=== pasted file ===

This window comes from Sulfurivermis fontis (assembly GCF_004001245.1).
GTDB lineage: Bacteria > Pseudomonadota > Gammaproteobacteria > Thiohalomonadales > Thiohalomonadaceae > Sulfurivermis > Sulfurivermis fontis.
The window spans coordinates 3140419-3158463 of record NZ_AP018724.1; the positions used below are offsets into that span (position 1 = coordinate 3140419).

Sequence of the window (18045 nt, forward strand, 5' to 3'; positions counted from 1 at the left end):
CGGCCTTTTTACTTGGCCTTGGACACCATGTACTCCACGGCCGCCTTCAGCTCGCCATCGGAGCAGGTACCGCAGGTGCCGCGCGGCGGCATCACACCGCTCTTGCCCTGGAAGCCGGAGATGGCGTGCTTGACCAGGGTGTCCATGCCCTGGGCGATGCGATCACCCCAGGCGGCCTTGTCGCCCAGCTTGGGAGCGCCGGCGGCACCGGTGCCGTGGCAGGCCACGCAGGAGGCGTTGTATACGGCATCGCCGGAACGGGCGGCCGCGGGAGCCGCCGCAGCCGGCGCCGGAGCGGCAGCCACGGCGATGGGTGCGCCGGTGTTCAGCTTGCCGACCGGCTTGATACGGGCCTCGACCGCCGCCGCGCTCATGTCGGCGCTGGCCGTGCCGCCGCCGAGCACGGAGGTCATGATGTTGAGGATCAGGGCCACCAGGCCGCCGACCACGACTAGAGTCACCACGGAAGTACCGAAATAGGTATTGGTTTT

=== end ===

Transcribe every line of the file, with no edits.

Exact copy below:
This window comes from Sulfurivermis fontis (assembly GCF_004001245.1).
GTDB lineage: Bacteria > Pseudomonadota > Gammaproteobacteria > Thiohalomonadales > Thiohalomonadaceae > Sulfurivermis > Sulfurivermis fontis.
The window spans coordinates 3140419-3158463 of record NZ_AP018724.1; the positions used below are offsets into that span (position 1 = coordinate 3140419).

Sequence of the window (18045 nt, forward strand, 5' to 3'; positions counted from 1 at the left end):
CGGCCTTTTTACTTGGCCTTGGACACCATGTACTCCACGGCCGCCTTCAGCTCGCCATCGGAGCAGGTACCGCAGGTGCCGCGCGGCGGCATCACACCGCTCTTGCCCTGGAAGCCGGAGATGGCGTGCTTGACCAGGGTGTCCATGCCCTGGGCGATGCGATCACCCCAGGCGGCCTTGTCGCCCAGCTTGGGAGCGCCGGCGGCACCGGTGCCGTGGCAGGCCACGCAGGAGGCGTTGTATACGGCATCGCCGGAACGGGCGGCCGCGGGAGCCGCCGCAGCCGGCGCCGGAGCGGCAGCCACGGCGATGGGTGCGCCGGTGTTCAGCTTGCCGACCGGCTTGATACGGGCCTCGACCGCCGCCGCGCTCATGTCGGCGCTGGCCGTGCCGCCGCCGAGCACGGAGGTCATGATGTTGAGGATCAGGGCCACCAGGCCGCCGACCACGACTAGAGTCACCACGGAAGTACCGAAATAGGTATTGGTTTT